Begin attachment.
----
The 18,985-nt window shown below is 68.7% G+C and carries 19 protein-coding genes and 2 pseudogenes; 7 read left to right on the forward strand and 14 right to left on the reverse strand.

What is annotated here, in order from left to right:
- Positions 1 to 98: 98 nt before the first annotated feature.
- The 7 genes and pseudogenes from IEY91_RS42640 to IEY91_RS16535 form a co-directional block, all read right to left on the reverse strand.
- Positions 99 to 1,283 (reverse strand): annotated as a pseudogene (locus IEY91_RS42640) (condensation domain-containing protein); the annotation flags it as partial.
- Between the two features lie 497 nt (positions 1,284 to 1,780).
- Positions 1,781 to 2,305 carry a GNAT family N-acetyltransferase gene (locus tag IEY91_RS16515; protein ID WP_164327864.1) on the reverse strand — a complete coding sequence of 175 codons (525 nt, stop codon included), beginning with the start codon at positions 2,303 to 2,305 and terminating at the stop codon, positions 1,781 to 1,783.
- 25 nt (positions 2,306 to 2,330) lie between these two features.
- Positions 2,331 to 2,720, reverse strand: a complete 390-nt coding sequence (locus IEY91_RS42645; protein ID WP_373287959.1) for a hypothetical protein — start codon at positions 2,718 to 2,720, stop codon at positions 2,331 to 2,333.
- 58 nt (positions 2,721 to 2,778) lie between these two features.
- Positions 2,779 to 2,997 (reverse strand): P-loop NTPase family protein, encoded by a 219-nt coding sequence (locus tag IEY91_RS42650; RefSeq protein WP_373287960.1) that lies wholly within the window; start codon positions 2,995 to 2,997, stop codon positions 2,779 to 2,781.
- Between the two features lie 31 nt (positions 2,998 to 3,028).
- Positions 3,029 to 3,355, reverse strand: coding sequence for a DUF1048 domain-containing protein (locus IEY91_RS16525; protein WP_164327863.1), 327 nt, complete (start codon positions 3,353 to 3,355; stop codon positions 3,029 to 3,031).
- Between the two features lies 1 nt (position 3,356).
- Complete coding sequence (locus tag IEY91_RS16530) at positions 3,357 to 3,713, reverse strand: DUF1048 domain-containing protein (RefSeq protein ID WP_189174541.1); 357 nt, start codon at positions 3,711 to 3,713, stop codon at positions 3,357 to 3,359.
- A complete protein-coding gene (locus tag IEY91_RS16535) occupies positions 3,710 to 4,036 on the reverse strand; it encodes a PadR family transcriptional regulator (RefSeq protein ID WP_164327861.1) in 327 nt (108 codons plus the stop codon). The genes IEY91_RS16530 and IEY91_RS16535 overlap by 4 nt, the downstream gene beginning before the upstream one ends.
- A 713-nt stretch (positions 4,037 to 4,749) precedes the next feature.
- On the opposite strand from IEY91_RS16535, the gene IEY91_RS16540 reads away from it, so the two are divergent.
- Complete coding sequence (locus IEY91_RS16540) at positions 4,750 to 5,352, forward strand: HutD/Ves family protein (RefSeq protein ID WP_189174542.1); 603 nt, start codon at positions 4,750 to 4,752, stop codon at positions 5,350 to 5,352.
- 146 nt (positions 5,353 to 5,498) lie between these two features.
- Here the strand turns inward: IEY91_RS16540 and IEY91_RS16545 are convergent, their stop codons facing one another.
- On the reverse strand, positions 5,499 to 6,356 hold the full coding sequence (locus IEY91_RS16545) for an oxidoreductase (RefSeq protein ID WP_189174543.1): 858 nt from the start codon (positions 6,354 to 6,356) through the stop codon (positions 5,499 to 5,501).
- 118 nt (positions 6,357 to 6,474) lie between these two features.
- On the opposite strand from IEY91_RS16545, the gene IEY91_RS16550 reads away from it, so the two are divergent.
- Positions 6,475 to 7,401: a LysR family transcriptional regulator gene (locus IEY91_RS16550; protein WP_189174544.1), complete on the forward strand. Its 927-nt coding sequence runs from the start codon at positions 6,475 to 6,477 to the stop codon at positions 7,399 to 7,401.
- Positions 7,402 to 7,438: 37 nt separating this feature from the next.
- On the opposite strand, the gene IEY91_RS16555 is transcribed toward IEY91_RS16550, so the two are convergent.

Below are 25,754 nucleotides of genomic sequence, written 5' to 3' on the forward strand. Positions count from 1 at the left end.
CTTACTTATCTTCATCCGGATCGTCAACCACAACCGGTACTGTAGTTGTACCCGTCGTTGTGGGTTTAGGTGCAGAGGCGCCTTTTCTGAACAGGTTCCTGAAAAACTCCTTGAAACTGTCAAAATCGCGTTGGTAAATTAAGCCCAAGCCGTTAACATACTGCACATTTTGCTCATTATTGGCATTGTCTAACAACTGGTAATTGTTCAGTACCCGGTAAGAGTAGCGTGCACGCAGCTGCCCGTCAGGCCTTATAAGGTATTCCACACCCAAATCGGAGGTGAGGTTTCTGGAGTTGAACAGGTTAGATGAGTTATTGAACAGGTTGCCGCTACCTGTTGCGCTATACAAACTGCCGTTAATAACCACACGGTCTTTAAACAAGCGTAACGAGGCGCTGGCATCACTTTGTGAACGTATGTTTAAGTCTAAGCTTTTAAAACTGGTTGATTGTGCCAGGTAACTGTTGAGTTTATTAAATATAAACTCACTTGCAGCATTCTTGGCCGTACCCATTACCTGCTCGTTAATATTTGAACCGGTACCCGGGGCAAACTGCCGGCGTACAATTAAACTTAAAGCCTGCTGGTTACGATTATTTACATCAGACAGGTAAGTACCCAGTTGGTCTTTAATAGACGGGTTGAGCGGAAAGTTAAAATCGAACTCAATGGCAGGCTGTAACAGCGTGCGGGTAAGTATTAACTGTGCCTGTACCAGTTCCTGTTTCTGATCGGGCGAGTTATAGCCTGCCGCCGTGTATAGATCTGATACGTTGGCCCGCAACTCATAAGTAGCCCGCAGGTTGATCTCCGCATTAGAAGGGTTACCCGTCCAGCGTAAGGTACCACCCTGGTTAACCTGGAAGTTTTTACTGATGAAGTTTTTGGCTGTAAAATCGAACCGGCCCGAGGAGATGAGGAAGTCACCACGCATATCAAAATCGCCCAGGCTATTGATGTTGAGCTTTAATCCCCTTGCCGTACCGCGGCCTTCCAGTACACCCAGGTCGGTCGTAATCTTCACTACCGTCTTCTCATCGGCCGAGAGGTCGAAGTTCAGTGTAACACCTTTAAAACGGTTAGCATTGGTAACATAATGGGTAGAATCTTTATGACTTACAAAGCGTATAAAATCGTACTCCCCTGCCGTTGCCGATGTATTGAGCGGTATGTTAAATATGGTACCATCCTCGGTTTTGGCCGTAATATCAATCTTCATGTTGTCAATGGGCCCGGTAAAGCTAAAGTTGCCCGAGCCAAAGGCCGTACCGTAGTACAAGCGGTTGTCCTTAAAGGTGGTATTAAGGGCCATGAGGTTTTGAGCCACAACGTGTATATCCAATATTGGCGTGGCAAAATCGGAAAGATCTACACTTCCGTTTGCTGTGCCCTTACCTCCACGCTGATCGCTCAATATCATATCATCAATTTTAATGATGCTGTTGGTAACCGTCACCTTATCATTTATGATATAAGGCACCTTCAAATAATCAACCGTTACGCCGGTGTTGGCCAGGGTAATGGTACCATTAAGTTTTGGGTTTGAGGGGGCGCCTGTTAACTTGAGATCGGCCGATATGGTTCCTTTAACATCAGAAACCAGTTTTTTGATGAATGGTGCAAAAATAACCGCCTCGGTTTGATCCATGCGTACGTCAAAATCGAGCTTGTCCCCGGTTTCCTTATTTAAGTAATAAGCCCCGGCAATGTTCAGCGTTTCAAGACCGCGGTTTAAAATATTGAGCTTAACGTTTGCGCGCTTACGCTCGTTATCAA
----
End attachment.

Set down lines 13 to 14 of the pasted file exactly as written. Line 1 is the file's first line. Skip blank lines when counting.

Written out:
- Positions 3,029 to 3,355, reverse strand: coding sequence for a DUF1048 domain-containing protein (locus IEY91_RS16525; protein WP_164327863.1), 327 nt, complete (start codon positions 3,353 to 3,355; stop codon positions 3,029 to 3,031).
- Between the two features lies 1 nt (position 3,356).